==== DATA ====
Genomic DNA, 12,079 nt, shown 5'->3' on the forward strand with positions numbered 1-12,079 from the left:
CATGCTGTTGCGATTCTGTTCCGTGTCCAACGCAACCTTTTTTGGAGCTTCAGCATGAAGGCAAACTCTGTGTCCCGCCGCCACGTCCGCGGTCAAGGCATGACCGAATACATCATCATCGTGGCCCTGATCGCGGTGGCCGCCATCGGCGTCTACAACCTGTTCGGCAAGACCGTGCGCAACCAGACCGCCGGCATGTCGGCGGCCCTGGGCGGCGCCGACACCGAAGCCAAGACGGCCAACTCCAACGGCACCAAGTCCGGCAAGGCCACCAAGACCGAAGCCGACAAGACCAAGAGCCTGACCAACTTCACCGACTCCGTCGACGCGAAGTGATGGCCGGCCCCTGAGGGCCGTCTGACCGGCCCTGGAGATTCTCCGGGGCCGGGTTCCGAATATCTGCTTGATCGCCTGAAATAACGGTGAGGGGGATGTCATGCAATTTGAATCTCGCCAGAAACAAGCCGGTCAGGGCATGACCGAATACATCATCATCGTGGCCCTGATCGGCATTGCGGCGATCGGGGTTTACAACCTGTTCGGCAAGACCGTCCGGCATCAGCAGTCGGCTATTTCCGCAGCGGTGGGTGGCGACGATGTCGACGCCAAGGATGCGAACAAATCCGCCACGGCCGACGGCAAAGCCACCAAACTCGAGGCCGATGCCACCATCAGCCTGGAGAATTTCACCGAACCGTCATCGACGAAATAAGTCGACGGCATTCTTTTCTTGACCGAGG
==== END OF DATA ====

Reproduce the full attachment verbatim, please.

Genomic DNA, 12,079 nt, shown 5'->3' on the forward strand with positions numbered 1-12,079 from the left:
CATGCTGTTGCGATTCTGTTCCGTGTCCAACGCAACCTTTTTTGGAGCTTCAGCATGAAGGCAAACTCTGTGTCCCGCCGCCACGTCCGCGGTCAAGGCATGACCGAATACATCATCATCGTGGCCCTGATCGCGGTGGCCGCCATCGGCGTCTACAACCTGTTCGGCAAGACCGTGCGCAACCAGACCGCCGGCATGTCGGCGGCCCTGGGCGGCGCCGACACCGAAGCCAAGACGGCCAACTCCAACGGCACCAAGTCCGGCAAGGCCACCAAGACCGAAGCCGACAAGACCAAGAGCCTGACCAACTTCACCGACTCCGTCGACGCGAAGTGATGGCCGGCCCCTGAGGGCCGTCTGACCGGCCCTGGAGATTCTCCGGGGCCGGGTTCCGAATATCTGCTTGATCGCCTGAAATAACGGTGAGGGGGATGTCATGCAATTTGAATCTCGCCAGAAACAAGCCGGTCAGGGCATGACCGAATACATCATCATCGTGGCCCTGATCGGCATTGCGGCGATCGGGGTTTACAACCTGTTCGGCAAGACCGTCCGGCATCAGCAGTCGGCTATTTCCGCAGCGGTGGGTGGCGACGATGTCGACGCCAAGGATGCGAACAAATCCGCCACGGCCGACGGCAAAGCCACCAAACTCGAGGCCGATGCCACCATCAGCCTGGAGAATTTCACCGAACCGTCATCGACGAAATAAGTCGACGGCATTCTTTTCTTGACCGAGG